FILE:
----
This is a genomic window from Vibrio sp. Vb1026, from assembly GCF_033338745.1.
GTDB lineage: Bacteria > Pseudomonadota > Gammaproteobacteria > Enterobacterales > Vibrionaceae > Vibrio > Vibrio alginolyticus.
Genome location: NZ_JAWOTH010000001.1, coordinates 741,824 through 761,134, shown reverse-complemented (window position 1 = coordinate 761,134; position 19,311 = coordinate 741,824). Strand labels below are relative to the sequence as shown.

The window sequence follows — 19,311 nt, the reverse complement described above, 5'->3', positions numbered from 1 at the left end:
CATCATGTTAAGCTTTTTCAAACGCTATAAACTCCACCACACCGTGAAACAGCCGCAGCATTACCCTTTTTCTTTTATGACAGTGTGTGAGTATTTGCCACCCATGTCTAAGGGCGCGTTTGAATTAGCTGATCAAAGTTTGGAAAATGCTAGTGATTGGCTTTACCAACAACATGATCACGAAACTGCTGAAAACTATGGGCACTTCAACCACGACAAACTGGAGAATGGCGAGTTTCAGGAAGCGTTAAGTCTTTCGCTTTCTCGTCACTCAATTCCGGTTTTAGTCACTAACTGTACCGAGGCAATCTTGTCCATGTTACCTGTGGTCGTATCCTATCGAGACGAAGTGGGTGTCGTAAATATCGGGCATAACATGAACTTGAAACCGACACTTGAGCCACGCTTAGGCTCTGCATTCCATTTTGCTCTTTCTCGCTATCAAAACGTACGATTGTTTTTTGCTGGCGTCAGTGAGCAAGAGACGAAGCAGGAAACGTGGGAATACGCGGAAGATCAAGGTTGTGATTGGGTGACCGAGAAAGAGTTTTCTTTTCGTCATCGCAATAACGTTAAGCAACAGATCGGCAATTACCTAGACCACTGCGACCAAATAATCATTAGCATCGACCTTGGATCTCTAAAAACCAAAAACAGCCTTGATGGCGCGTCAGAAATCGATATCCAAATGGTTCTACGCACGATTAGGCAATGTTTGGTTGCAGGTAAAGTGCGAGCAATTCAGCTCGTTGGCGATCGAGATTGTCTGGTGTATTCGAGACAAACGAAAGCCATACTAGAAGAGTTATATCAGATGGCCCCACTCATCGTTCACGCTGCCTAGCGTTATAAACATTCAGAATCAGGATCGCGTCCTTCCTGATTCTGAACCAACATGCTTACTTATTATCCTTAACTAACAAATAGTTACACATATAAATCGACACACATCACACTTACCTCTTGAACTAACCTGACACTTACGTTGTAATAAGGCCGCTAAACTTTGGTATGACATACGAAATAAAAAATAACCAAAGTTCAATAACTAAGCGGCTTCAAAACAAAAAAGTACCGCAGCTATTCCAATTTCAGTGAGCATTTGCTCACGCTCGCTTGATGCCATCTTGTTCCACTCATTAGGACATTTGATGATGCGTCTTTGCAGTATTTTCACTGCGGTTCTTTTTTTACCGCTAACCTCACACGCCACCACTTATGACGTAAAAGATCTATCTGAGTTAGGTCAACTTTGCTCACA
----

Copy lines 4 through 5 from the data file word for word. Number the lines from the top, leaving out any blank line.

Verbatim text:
The window sequence follows — 19,311 nt, the reverse complement described above, 5'->3', positions numbered from 1 at the left end:
CATCATGTTAAGCTTTTTCAAACGCTATAAACTCCACCACACCGTGAAACAGCCGCAGCATTACCCTTTTTCTTTTATGACAGTGTGTGAGTATTTGCCACCCATGTCTAAGGGCGCGTTTGAATTAGCTGATCAAAGTTTGGAAAATGCTAGTGATTGGCTTTACCAACAACATGATCACGAAACTGCTGAAAACTATGGGCACTTCAACCACGACAAACTGGAGAATGGCGAGTTTCAGGAAGCGTTAAGTCTTTCGCTTTCTCGTCACTCAATTCCGGTTTTAGTCACTAACTGTACCGAGGCAATCTTGTCCATGTTACCTGTGGTCGTATCCTATCGAGACGAAGTGGGTGTCGTAAATATCGGGCATAACATGAACTTGAAACCGACACTTGAGCCACGCTTAGGCTCTGCATTCCATTTTGCTCTTTCTCGCTATCAAAACGTACGATTGTTTTTTGCTGGCGTCAGTGAGCAAGAGACGAAGCAGGAAACGTGGGAATACGCGGAAGATCAAGGTTGTGATTGGGTGACCGAGAAAGAGTTTTCTTTTCGTCATCGCAATAACGTTAAGCAACAGATCGGCAATTACCTAGACCACTGCGACCAAATAATCATTAGCATCGACCTTGGATCTCTAAAAACCAAAAACAGCCTTGATGGCGCGTCAGAAATCGATATCCAAATGGTTCTACGCACGATTAGGCAATGTTTGGTTGCAGGTAAAGTGCGAGCAATTCAGCTCGTTGGCGATCGAGATTGTCTGGTGTATTCGAGACAAACGAAAGCCATACTAGAAGAGTTATATCAGATGGCCCCACTCATCGTTCACGCTGCCTAGCGTTATAAACATTCAGAATCAGGATCGCGTCCTTCCTGATTCTGAACCAACATGCTTACTTATTATCCTTAACTAACAAATAGTTACACATATAAATCGACACACATCACACTTACCTCTTGAACTAACCTGACACTTACGTTGTAATAAGGCCGCTAAACTTTGGTATGACATACGAAATAAAAAATAACCAAAGTTCAATAACTAAGCGGCTTCAAAACAAAAAAGTACCGCAGCTATTCCAATTTCAGTGAGCATTTGCTCACGCTCGCTTGATGCCATCTTGTTCCACTCATTAGGACATTTGATGATGCGTCTTTGCAGTATTTTCACTGCGGTTCTTTTTTTACCGCTAACCTCACACGCCACCACTTATGACGTAAAAGATCTATCTGAGTTAGGTCAACTTTGCTCACA